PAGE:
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In Russia figured out how to protect crops without spraying chemicals

A unique means of protection of agricultural plants against pathogens has been developed by scientists of the Siberian Federal University (SFU). According to the authors, the new drug will allow to avoid expensive and environmentally damaging spraying pesticides. The results of the study presented in the journal International Journal of Biological Macromolecules.

Traditional methods of crop protection, as explained by experts, involves the processing of grain, the soil and plants with chemicals several times a season. In contrast, developed in the SFU tool once placed in the soil before planting, working the entire vegetative period.

The effect is achieved thanks to a special polymer developed by the laboratory of new biomaterials, SFU, under the leadership of doctor of biological Sciences Tatiana Volova. This material degrades in soil at a controlled rate, releasing the active ingredient gradually, which ensures the optimal regime of plant protection.

As emphasized by scientists, the release of active substance is in mini-doses, so that the toxins that repel and kill pathogenic fungi and weeds do not fall on the fruit and green parts of the plant.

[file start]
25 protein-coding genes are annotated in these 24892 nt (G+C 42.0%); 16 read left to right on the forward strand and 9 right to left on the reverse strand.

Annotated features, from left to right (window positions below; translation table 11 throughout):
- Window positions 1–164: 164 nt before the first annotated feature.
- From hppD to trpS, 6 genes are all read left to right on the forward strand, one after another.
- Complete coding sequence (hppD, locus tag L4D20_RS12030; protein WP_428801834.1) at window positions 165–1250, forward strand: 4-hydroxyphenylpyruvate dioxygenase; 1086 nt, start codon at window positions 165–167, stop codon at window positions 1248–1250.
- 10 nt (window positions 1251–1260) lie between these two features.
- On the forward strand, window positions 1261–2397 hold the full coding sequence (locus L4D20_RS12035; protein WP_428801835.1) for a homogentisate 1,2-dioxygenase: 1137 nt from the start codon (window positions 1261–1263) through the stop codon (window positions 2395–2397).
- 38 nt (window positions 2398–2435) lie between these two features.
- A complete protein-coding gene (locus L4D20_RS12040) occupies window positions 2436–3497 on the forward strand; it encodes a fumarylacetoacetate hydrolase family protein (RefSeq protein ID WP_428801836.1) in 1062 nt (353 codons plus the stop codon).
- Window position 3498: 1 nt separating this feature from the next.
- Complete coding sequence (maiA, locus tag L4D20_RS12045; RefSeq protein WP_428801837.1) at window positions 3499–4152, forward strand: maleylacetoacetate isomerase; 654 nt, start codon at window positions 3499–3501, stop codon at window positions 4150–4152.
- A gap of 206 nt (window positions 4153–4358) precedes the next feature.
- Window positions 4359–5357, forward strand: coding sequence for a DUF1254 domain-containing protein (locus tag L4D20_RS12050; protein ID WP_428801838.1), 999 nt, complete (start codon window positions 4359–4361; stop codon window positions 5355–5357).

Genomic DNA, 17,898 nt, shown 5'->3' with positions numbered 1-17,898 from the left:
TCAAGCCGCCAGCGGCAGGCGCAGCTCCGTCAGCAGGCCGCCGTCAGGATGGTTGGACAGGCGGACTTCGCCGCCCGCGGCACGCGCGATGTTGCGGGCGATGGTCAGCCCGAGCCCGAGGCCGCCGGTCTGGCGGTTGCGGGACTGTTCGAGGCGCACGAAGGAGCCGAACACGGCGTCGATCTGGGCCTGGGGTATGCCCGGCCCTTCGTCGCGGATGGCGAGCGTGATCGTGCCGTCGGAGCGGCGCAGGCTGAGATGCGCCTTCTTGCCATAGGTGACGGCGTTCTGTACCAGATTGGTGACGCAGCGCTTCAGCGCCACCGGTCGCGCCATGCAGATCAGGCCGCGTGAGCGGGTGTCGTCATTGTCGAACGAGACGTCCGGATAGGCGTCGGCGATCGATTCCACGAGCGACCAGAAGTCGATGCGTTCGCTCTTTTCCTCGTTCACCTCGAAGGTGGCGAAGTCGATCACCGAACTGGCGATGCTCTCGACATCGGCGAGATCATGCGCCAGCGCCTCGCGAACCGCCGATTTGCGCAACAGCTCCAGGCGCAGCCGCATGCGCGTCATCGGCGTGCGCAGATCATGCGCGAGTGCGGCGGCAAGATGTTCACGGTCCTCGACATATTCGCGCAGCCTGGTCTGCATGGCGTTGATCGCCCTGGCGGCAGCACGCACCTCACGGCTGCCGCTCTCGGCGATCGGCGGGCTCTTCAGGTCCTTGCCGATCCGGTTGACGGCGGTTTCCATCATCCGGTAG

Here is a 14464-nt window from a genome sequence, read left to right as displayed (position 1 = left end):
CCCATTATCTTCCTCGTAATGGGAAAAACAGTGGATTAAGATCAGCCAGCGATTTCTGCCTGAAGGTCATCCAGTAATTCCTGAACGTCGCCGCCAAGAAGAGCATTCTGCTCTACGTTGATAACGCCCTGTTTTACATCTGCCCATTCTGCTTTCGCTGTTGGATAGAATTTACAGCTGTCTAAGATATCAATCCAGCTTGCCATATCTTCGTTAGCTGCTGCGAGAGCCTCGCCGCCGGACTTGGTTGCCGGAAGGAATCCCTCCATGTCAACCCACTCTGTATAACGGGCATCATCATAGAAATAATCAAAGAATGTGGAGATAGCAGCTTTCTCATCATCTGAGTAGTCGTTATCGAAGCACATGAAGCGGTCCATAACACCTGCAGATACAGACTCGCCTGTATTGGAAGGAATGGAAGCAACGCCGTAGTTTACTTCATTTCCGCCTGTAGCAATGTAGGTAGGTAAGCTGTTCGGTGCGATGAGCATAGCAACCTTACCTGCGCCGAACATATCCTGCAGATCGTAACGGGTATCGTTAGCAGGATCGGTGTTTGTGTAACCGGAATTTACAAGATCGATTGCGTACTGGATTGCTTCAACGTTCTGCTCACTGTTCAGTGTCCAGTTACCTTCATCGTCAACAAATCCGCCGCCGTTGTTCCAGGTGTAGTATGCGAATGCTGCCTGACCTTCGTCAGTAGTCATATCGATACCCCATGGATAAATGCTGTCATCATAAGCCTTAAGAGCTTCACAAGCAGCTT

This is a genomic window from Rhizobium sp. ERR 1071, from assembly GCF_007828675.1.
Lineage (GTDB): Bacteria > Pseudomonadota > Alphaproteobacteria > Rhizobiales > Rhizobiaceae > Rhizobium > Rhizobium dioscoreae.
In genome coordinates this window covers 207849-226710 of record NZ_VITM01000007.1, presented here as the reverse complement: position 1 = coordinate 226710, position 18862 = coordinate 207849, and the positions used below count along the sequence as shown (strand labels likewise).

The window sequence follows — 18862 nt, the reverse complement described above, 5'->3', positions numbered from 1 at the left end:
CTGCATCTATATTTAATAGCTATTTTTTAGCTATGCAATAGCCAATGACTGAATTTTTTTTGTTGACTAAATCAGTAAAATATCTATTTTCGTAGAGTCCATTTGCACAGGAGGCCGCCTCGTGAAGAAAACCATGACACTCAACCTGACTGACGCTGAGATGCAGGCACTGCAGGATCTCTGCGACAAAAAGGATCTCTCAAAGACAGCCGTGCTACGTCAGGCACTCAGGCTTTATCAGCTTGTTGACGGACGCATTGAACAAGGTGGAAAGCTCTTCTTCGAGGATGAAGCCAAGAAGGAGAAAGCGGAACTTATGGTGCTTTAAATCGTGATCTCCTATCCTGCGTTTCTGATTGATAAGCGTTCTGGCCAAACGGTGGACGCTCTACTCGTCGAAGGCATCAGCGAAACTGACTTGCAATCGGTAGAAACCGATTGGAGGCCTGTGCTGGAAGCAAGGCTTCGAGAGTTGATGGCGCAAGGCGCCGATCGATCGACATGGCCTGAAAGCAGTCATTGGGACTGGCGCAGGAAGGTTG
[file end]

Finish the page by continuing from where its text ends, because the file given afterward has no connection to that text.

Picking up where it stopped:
"The traditional methods of treatment there are obvious drawbacks. Sprayed a few times over the summer, the chemicals washed away by rain and dispersed by wind, which is dangerous for the environment: over the last five years the population of bees, including domestic, have declined in agricultural regions, almost half due to the uncontrolled use of pesticides. In addition, multiple use of agricultural machinery increases production cost. Our facility is devoid of these shortcomings," said study co-author, researcher of the laboratory of biotechnology of new materials, Siberian Federal University Evgeny Kiselev.

The new drug, according to scientists, is already laboratory tested and checked for compliance with safety standards. Used toxins have demonstrated their effectiveness against a number of weeds and the pathogen most dangerous diseases of the cereal – Fusarium.

Trials are continuing on the basis of the Krasnoyarsk state agricultural University Krasnoyarsk research Institute of agriculture. The study was conducted under the guidance of a leading expert in the field of polymers and nanocomposites, honorary Professor, SFU Sabu Thomas.